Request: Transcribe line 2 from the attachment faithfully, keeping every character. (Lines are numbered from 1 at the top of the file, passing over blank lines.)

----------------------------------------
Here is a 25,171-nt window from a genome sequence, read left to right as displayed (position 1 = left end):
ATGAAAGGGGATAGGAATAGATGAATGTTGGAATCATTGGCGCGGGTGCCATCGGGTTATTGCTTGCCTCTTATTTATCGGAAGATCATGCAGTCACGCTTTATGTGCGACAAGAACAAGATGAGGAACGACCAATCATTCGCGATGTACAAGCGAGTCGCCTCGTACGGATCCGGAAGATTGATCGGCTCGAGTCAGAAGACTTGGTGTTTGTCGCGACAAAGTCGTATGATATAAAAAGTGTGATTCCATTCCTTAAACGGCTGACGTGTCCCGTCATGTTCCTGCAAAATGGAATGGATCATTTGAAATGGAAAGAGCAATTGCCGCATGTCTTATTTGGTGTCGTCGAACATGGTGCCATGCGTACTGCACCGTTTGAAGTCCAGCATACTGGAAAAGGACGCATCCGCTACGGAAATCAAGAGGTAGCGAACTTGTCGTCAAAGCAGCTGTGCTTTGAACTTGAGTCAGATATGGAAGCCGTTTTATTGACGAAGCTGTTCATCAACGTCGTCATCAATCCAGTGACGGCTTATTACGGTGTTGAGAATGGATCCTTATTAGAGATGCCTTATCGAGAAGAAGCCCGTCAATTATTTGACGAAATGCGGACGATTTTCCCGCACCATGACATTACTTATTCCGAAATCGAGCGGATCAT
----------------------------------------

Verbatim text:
ATGAAAGGGGATAGGAATAGATGAATGTTGGAATCATTGGCGCGGGTGCCATCGGGTTATTGCTTGCCTCTTATTTATCGGAAGATCATGCAGTCACGCTTTATGTGCGACAAGAACAAGATGAGGAACGACCAATCATTCGCGATGTACAAGCGAGTCGCCTCGTACGGATCCGGAAGATTGATCGGCTCGAGTCAGAAGACTTGGTGTTTGTCGCGACAAAGTCGTATGATATAAAAAGTGTGATTCCATTCCTTAAACGGCTGACGTGTCCCGTCATGTTCCTGCAAAATGGAATGGATCATTTGAAATGGAAAGAGCAATTGCCGCATGTCTTATTTGGTGTCGTCGAACATGGTGCCATGCGTACTGCACCGTTTGAAGTCCAGCATACTGGAAAAGGACGCATCCGCTACGGAAATCAAGAGGTAGCGAACTTGTCGTCAAAGCAGCTGTGCTTTGAACTTGAGTCAGATATGGAAGCCGTTTTATTGACGAAGCTGTTCATCAACGTCGTCATCAATCCAGTGACGGCTTATTACGGTGTTGAGAATGGATCCTTATTAGAGATGCCTTATCGAGAAGAAGCCCGTCAATTATTTGACGAAATGCGGACGATTTTCCCGCACCATGACATTACTTATTCCGAAATCGAGCGGATCAT